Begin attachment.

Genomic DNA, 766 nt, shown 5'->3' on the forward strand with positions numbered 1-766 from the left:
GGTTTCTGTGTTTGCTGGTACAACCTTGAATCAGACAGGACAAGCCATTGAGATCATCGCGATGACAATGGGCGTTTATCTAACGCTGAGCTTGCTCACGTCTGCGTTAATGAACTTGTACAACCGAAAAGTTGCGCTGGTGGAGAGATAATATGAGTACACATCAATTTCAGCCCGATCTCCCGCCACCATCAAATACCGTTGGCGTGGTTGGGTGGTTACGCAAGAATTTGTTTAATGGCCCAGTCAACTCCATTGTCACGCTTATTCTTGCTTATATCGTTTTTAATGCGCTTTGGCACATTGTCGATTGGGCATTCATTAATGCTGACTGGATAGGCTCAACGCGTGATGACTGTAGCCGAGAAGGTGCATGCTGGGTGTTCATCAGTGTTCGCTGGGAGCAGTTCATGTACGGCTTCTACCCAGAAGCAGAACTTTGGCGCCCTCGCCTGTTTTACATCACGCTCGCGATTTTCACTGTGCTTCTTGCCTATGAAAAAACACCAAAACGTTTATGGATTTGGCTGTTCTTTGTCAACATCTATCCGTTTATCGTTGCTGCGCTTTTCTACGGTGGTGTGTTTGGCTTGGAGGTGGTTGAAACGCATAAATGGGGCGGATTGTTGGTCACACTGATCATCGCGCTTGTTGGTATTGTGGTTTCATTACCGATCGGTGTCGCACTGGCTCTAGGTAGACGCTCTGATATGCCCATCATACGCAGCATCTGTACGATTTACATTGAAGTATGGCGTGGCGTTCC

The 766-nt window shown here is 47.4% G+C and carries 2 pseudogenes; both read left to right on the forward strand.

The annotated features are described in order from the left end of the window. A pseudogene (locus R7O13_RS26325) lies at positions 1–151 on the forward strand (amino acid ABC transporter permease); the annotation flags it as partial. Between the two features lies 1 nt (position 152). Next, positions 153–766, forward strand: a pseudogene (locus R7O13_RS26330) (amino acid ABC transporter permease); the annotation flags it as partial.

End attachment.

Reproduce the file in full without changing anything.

Genomic DNA, 766 nt, shown 5'->3' on the forward strand with positions numbered 1-766 from the left:
GGTTTCTGTGTTTGCTGGTACAACCTTGAATCAGACAGGACAAGCCATTGAGATCATCGCGATGACAATGGGCGTTTATCTAACGCTGAGCTTGCTCACGTCTGCGTTAATGAACTTGTACAACCGAAAAGTTGCGCTGGTGGAGAGATAATATGAGTACACATCAATTTCAGCCCGATCTCCCGCCACCATCAAATACCGTTGGCGTGGTTGGGTGGTTACGCAAGAATTTGTTTAATGGCCCAGTCAACTCCATTGTCACGCTTATTCTTGCTTATATCGTTTTTAATGCGCTTTGGCACATTGTCGATTGGGCATTCATTAATGCTGACTGGATAGGCTCAACGCGTGATGACTGTAGCCGAGAAGGTGCATGCTGGGTGTTCATCAGTGTTCGCTGGGAGCAGTTCATGTACGGCTTCTACCCAGAAGCAGAACTTTGGCGCCCTCGCCTGTTTTACATCACGCTCGCGATTTTCACTGTGCTTCTTGCCTATGAAAAAACACCAAAACGTTTATGGATTTGGCTGTTCTTTGTCAACATCTATCCGTTTATCGTTGCTGCGCTTTTCTACGGTGGTGTGTTTGGCTTGGAGGTGGTTGAAACGCATAAATGGGGCGGATTGTTGGTCACACTGATCATCGCGCTTGTTGGTATTGTGGTTTCATTACCGATCGGTGTCGCACTGGCTCTAGGTAGACGCTCTGATATGCCCATCATACGCAGCATCTGTACGATTTACATTGAAGTATGGCGTGGCGTTCC

The 766-nt window shown here is 47.4% G+C and carries 2 pseudogenes; both read left to right on the forward strand.

The annotated features are described in order from the left end of the window. A pseudogene (locus R7O13_RS26325) lies at positions 1–151 on the forward strand (amino acid ABC transporter permease); the annotation flags it as partial. Between the two features lies 1 nt (position 152). Next, positions 153–766, forward strand: a pseudogene (locus R7O13_RS26330) (amino acid ABC transporter permease); the annotation flags it as partial.